How To Apply To Harvard Business School

Harvard Business School across the Charles River

Harvard Business School across the Charles River


In fairness, step nine will probably need to be started before step eight, as it often takes longer to secure your letters of recommendation than it does to actually compose your essay responses.  However, we knew we were trying your patience as it was by putting the essay section so far down in the document and we didn’t want to delay any longer. Make no mistake though, you need to start working on your recommendation letters early in the process.

Note: all Amerasia clients receive our Letter of Rec Guide, which explains the Rule of 10%, dispels the common myths associated with this part of the app, and also lays out tips for securing the best letters.  As a courtesy to all candidates, we are including that last part – best practices and tips – here:

Tip #1 – Select wisely

See above – find someone who knows you well, wants to recommend you heartily, and can articulate those thoughts.

Tip #2 – Ask nicely 

Sounds weird?  We live in a time where people forget basic manners, make assumptions, and bank on shortcuts.  I am not implying that you, the reader, will do that, but just making sure that you do not.  Don’t assume that anyone is obligated to do this, that it is particularly fun, or that they won’t need reminders (gentle ones, of course).  The best way to get this off to a great start is to do the most basic thing of all: ask nicely.

What does that entail?  Three things:

  • If possible, face-to-face contact.  You may have to call a former supervisor, but you should always have a conversation.  Don’t shoot an email to your boss asking for something that is important and time-consuming.  This should probably be obvious, but I’m saying it anyway.
  • Solicit advice.  Nobody wants to be someone’s tool.  Don’t just say “I’m applying to HBS, will you write me a recommendation so I can go have an awesome life.” Go in like a soon-to-be-groom asking the father-in-law for permission to pop the question.  “I am strongly considering applying to business school this fall and I would love to chat with you about it for 20 minutes – can I buy you coffee?”  That’s the “I want to marry your daughter” speech.  In both cases, we know the individual is going to proceed with the plan regardless, but it’s the courtesy that is appreciated.  If this person is important enough in your life to ask for this favor, they should get the chance to weigh in, however briefly and ceremoniously.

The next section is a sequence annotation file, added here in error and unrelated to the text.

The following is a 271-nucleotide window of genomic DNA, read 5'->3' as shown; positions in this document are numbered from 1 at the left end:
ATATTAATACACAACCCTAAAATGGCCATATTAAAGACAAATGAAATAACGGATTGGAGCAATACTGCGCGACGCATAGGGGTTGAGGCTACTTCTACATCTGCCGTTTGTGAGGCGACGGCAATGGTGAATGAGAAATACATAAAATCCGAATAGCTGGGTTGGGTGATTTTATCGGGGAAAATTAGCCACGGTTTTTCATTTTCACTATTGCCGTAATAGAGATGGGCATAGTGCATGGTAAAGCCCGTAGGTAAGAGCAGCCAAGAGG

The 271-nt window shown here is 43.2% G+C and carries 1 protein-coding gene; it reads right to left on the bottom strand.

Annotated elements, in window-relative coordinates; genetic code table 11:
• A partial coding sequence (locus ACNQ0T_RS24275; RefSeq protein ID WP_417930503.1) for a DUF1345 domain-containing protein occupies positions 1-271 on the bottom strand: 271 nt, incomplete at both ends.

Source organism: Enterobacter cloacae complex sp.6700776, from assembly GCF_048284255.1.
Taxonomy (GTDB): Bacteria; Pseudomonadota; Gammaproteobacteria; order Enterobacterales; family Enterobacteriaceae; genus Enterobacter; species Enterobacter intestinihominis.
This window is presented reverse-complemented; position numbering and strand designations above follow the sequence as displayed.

• Thank them and acknowledge the effort and time required.

Tip #3 – Get the Yes

Don’t stop at just asking nicely.  You want to be sure they will heartily recommend you.  Best way to do that: ask.  “Do you feel comfortable fully endorsing me?”  It’s not always the easiest question to ask, but you want to make sure.

Tip #4 – Let Me Help You Help Me

Once you have asked and they have said yes and then you’ve asked if they will be positive and they say yes again, you are ready to arm them with some materials to help in the task.  It goes without saying that you need to send them any links and log-in information required to do the job, but you should also provide some very basic information to assist them in actually writing the letter.  Here is what I recommend:

  • Your resume
  • A “query letter” that formalizes this process, thanks them for doing it, and offers some insights into who you are.  This should be about 2-3 pages (max) and feature accomplishments at work (or whatever context this person knows you in), other interests (to present a fuller picture of who you are), and some themes that are important to you.
  • That is all!

Tip #5 – Schedule a Reminder

Put something on your calendar to remind them a few weeks from the deadline.  Then remind them, of course.

Tip #6 – Stay out of the Way

Other than checking in to see if it is done or will be done by the deadline, stay out of the way.  Even if the recommender asks you to get involved, respectfully decline.  Say you have been advised not to, say you trust that person, say you checked the box relinquishing your right to see it, do whatever you have to do to let the process unfold without you being a part of it.

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